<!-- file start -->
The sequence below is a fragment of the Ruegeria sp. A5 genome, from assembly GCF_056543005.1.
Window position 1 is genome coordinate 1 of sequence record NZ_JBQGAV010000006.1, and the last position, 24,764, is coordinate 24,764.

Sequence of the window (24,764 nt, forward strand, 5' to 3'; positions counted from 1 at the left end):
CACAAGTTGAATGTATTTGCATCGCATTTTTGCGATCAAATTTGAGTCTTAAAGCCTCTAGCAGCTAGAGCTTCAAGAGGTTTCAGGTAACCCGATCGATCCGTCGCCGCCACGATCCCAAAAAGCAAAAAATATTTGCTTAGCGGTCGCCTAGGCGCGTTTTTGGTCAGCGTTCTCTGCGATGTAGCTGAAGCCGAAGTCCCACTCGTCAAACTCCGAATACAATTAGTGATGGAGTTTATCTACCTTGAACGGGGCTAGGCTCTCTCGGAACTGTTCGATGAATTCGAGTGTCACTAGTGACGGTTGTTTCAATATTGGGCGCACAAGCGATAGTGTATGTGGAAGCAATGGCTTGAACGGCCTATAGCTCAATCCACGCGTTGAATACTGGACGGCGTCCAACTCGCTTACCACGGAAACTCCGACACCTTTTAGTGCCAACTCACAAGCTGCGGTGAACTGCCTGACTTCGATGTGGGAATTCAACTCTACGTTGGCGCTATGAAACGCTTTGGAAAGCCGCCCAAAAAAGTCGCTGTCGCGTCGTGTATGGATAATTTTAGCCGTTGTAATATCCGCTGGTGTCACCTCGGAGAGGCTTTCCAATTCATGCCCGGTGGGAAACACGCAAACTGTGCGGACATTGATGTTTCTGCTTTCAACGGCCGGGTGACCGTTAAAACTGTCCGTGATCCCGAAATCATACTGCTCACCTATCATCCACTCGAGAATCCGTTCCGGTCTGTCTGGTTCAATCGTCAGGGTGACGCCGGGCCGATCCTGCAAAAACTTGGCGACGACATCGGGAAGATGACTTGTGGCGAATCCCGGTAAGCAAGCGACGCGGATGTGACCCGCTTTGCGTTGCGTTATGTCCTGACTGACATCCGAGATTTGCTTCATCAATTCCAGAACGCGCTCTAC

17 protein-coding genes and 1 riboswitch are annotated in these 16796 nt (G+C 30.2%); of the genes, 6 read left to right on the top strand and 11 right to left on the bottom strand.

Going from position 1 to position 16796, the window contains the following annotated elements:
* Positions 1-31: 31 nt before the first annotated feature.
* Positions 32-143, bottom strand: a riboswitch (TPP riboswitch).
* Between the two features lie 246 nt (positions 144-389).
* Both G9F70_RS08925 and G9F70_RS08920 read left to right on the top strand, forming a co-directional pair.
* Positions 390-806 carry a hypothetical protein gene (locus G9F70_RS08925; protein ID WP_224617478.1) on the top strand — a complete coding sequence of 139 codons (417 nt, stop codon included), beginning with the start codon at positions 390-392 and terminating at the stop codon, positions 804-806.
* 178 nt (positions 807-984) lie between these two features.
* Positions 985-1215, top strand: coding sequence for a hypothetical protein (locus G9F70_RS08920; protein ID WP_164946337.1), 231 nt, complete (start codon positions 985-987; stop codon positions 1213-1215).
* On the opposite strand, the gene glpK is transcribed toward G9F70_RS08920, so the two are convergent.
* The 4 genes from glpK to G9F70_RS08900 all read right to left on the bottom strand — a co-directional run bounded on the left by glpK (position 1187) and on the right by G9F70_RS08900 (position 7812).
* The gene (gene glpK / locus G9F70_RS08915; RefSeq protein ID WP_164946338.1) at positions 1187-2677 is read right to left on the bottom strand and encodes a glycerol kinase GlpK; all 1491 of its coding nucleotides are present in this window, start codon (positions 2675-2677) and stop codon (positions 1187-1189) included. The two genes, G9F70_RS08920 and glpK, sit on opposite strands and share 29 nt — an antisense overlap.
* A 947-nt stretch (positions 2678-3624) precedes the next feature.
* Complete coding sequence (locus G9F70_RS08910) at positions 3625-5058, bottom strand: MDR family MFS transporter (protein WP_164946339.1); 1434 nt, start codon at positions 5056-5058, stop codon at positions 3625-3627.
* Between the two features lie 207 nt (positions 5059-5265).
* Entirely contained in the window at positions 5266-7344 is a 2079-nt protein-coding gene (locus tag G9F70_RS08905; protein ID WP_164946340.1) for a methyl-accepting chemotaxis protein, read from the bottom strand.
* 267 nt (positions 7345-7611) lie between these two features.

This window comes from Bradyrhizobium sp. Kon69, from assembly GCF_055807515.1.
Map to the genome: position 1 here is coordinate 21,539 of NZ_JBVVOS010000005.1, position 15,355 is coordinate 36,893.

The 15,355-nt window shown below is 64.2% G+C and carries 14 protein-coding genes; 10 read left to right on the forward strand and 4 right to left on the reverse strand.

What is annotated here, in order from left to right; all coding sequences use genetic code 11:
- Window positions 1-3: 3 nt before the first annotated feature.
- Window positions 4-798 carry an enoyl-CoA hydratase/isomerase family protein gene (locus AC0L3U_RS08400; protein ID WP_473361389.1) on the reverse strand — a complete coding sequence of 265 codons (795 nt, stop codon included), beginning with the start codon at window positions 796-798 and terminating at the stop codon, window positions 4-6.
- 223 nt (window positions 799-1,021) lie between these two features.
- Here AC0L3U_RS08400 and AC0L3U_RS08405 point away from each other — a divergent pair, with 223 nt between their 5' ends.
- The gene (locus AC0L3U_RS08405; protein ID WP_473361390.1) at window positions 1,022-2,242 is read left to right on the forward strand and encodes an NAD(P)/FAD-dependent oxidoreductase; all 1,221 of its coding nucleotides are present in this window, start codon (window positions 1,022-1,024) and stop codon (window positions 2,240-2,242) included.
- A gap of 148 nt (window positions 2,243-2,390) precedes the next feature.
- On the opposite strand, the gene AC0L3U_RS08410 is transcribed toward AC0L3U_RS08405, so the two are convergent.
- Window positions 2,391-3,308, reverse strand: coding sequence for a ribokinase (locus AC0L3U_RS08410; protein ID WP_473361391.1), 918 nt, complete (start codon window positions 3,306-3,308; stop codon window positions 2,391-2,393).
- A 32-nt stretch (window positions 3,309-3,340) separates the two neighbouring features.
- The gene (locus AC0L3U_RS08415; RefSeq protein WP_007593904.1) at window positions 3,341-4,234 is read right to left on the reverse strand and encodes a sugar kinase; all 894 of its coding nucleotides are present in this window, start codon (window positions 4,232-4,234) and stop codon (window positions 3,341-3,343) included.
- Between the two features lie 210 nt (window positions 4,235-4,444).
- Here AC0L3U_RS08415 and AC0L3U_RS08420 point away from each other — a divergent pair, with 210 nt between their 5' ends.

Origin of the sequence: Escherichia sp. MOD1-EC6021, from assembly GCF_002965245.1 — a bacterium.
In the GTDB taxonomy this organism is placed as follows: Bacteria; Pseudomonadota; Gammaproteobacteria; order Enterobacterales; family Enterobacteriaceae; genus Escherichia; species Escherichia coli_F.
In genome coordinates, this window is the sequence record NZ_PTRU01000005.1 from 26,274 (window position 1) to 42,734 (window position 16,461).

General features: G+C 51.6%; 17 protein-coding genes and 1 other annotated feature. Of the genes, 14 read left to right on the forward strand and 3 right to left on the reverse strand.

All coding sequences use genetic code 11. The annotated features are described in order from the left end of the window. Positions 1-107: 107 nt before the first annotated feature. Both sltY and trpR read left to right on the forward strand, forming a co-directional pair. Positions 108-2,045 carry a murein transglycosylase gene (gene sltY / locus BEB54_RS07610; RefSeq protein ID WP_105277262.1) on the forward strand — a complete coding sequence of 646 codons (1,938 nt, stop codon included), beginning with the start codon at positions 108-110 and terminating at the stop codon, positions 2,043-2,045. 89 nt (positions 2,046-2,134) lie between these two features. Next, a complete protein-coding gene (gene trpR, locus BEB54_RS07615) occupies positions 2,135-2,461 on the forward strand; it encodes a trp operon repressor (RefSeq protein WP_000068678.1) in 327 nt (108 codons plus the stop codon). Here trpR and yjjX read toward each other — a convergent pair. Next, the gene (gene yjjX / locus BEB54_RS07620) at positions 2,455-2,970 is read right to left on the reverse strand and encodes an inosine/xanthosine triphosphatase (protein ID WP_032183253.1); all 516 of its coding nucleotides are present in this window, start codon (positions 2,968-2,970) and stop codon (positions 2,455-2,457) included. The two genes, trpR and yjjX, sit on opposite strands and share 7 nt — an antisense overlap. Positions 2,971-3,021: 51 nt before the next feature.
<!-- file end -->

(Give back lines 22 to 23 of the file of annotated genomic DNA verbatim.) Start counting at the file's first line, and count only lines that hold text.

This window comes from Bradyrhizobium sp. Kon69, from assembly GCF_055807515.1.
Map to the genome: position 1 here is coordinate 21,539 of NZ_JBVVOS010000005.1, position 15,355 is coordinate 36,893.